The sight of Johnson launching into an unsolicited tutorial about "the beauty of contracts" in the "E:60" interview was a gaffe, too.

Maybe Johnson's intent in the interview was to take a hard-line stance that would ripple through the Jets' locker room. But the way Johnson came across was at times condescending, as if he was lecturing Revis and his agents on the finer points of doing business or how things really work. And Johnson's version of what Jets GM Mike Tannenbaum said to Revis' agents the day after the 2009 season ended was different than Tannenbaum's assertion, for weeks now, that he approached Revis' representatives that day and they agreed that Revis' contract "needs to be addressed."

"I don't think [Revis] was promised anything, as far as I know," Johnson insisted. "And the wonderful thing about a contract is that verbals don't mean anything because that's the whole point of writing something down. So if somebody inadvertently said something -- which I don't think they did -- it really has no merit."

Think about that for a second: Having a boss who says "verbals don't mean anything" and really have "no merit" isn't exactly as trust-inspiring as "I'm a man of my word," now is it?

A lack of trust is part of the stalemate here. The bickering over what exactly was said to Revis -- this whole "he-said, she-said thing" that Ryan muttered he was tired of on Wednesday -- brings back memories of similar accusations about the Jets' negotiating style by Pete Kendall, Chris Baker and, to a far lesser extent, Leon Washington before he broke his leg. It's important to note Kendall and Baker were represented by the same agents who represent Revis. Griping about broken promises seems to be part of their M.O.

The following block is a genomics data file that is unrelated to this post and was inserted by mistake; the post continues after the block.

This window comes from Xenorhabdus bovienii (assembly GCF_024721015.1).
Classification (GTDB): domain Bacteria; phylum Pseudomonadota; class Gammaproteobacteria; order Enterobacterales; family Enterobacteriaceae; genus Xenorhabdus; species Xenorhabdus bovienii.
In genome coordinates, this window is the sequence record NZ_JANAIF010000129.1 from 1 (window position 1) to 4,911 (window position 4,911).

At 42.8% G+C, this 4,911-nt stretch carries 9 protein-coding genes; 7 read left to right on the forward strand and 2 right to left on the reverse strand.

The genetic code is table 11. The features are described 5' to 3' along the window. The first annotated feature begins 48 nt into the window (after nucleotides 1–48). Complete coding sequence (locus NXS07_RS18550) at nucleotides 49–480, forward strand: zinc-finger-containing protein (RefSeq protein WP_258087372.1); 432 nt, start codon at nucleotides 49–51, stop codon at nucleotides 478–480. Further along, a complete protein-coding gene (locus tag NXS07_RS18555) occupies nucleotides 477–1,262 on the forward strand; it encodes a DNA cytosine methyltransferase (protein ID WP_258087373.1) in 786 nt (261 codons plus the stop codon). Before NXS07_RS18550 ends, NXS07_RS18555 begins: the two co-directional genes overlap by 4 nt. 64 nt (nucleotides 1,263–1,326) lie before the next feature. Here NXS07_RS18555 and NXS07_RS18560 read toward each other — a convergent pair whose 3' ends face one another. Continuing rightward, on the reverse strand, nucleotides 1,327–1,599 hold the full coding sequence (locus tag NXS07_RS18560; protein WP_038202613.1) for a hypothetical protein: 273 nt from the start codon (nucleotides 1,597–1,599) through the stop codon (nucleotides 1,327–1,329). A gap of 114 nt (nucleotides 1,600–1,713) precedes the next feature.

Fine. There's still no reason why the Jets should get baited into these public slap-fights.

They'd have been better off Wednesday to just sit back, shut up, and let all the people who have urged Johnson to pay Revis chew on the Jets' contract-offer numbers that were leaked on Tuesday -- funny how that happens -- showing that the Jets made a highly credible 10-year, $120 million offer to Revis which he rejected.

If Revis had been satisfied enough with the amount of guaranteed money included to accept the offer, it would've ranked as the richest contract in league history -- at least until Brady and Manning's new deals are done.

That would've been something worth talking about -- not Ryan taking potshots at a couple of faceless agents, or Johnson waxing on TV about the art of the deal as Revis' holdout dragged into Day 11.

Enough.

Just tell us when Revis' deal is done.

Johnette Howard is a columnist for ESPNNewYork.com. You can follow her on Twitter.

More from ESPNNewYork.com »

Johnette Howard is an award-winning writer and author who previously worked for Sports Illustrated, The Washington Post, and Newsday. She contributes general sports columns to ESPN.com and ESPNNewYork.com.